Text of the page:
In return for paying rent you get the right to live in a place and treat it as your home. If your building or complex has more than one rental unit, you also have the right to use the common areas. Common areas include things like hallways,... More
There are only two kinds of deposit your landlord is allowed to ask for when you rent a new place to live: rent deposit key deposit A rent deposit cannot be more than one month's rent on a yearly or month-to-month rental, or one week's rent on a... More
Different landlords might want you to pay rent in different ways. For example, they might ask for: cheque or money order cash debit or credit card pre-authorized bank withdrawals post-dated cheques Your landlord cannot make you pay with post-dated... More
When you first rent a place, you and your landlord agree on the rent you will pay. In most cases, the rent can be any amount that you both agree on.Your rent could include things like:electricitycableparkingcleaningmealsMake sure your rental... More
Most landlords must follow two main rules about when they can increase the rent. Your landlord must: wait at least 12 months before raising your rent give you a written notice at least 90 days before raising your rent 12 months between increases... More
In most cases, your landlord can only raise your rent by a percentage called the "guideline".The rent increase guidelineThe guideline is set by the government. By the end of each August, the government announces the guideline for the next calendar... More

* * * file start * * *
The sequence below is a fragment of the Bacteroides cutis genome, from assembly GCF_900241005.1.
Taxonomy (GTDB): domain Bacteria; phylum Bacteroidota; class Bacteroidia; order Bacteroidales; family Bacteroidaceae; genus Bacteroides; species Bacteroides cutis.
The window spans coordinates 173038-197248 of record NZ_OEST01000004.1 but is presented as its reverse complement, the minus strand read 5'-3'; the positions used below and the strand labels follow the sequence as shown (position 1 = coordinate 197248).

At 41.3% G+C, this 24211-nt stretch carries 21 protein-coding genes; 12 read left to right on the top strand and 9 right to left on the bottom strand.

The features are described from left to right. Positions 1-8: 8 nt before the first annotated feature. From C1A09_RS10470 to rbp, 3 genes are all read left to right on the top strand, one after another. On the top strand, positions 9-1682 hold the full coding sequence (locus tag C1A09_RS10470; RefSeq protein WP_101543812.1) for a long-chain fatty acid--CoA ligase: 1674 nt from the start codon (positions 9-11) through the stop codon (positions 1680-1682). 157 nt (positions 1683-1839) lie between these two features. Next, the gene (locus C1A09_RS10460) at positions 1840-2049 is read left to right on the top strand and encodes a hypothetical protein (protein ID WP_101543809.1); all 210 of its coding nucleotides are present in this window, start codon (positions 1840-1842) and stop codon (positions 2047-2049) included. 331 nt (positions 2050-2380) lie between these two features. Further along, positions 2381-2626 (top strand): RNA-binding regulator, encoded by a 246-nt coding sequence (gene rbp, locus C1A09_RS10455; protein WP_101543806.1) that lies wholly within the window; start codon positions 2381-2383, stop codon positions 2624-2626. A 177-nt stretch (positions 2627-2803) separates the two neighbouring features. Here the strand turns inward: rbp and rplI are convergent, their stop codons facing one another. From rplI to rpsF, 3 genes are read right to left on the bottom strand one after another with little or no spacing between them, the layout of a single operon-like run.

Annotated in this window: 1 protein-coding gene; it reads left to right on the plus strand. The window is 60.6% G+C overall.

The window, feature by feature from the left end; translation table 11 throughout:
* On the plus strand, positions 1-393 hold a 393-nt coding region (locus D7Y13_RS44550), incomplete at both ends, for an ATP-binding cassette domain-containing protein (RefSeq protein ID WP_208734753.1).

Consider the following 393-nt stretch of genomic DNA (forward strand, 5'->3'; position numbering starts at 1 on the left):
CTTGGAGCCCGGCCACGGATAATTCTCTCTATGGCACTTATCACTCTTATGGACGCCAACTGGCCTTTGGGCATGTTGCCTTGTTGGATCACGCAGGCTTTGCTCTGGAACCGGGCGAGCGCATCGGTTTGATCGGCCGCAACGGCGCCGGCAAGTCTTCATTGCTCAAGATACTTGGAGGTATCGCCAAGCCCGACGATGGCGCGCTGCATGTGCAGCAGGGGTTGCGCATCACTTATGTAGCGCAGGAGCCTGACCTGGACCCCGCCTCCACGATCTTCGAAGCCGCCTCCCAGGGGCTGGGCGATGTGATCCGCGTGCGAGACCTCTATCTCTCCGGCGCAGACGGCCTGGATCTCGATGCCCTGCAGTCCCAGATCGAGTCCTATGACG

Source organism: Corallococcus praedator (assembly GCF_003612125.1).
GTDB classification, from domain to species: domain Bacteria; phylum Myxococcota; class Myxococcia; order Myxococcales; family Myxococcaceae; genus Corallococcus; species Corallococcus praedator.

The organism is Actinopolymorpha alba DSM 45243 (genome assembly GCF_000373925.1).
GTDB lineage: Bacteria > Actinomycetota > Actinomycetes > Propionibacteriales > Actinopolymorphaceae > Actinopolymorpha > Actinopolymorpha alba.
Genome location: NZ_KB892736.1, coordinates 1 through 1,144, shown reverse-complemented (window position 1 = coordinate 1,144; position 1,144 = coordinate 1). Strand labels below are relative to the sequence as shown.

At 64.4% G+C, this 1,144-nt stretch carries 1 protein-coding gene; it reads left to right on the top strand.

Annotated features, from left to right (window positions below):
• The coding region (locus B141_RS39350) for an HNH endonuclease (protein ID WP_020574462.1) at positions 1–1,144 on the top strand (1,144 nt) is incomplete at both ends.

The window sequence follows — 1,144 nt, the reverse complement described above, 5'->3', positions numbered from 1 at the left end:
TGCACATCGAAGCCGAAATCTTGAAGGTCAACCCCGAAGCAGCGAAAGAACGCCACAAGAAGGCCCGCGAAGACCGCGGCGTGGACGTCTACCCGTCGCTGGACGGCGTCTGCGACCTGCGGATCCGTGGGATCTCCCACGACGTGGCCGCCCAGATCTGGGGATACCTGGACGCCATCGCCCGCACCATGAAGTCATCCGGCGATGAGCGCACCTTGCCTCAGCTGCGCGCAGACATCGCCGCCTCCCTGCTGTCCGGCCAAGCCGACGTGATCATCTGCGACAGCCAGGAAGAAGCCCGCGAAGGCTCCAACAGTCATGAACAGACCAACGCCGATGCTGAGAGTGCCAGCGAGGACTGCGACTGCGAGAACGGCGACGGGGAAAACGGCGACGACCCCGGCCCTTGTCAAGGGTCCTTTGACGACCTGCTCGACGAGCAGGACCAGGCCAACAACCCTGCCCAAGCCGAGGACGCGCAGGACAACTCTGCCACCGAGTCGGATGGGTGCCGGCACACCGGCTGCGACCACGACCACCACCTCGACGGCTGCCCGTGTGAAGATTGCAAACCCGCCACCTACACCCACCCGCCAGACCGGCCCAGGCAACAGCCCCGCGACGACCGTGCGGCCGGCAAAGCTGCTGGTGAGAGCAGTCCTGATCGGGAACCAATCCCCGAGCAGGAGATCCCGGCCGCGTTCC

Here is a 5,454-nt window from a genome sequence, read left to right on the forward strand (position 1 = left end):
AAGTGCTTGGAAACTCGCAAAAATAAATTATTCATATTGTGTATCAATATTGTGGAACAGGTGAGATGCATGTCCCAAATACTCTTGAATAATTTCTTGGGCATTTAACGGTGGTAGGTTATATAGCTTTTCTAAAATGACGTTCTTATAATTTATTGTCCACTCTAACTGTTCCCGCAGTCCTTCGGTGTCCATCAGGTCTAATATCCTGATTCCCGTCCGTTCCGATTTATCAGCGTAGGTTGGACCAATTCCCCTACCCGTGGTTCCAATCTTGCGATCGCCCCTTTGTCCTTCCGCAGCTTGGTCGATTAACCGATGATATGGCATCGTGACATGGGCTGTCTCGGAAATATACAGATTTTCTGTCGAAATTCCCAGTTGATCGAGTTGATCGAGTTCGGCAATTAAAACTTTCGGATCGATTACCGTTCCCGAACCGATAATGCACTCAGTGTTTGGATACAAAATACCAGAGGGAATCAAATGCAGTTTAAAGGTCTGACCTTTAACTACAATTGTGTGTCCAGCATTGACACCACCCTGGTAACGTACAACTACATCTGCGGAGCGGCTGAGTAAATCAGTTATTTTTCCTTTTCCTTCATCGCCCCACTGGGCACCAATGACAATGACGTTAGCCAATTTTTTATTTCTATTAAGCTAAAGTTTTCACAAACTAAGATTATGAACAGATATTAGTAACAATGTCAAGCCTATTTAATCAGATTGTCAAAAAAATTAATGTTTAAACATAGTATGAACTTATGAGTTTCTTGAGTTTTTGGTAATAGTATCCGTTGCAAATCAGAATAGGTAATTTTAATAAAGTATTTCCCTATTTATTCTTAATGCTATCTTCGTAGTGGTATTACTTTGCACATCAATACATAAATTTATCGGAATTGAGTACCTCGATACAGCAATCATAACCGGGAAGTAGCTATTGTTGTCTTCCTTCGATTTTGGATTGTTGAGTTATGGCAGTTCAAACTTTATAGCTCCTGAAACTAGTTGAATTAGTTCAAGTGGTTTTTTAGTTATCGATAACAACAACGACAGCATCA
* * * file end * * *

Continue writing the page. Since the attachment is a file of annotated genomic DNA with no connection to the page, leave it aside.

If you are protected by the rent guideline and your landlord asks you to agree to a higher increase, you can say no. You do not have to agree or sign anything. If you do not agree, your landlord can apply to the Landlord and Tenant Board for... More
Sometimes it might seem fair to stop paying some or all of your rent if your landlord isn't giving you what you are paying for. For example, your landlord may be harassing you, invading your privacy, or refusing to do repairs.But it can be very... More
If your rent is overdue by even one day, your landlord might give you a Notice to End your Tenancy Early for Non-payment of Rent (Form N4).  You can cancel this notice by paying all the rent that you owe within 14 days after you get the notice... More
There are a few different things your landlord can do if they think you have not paid all your rent. Eviction notice Your landlord can try to evict you if they say you owe rent. But they must follow certain steps first. Your landlord must first give... More
Tenants can be evicted only for the reasons listed in Ontario's Residential Tenancies Act (RTA). Here are some examples: Non-payment By far, the most common cause of eviction is tenants being behind in their rent payments. This is... More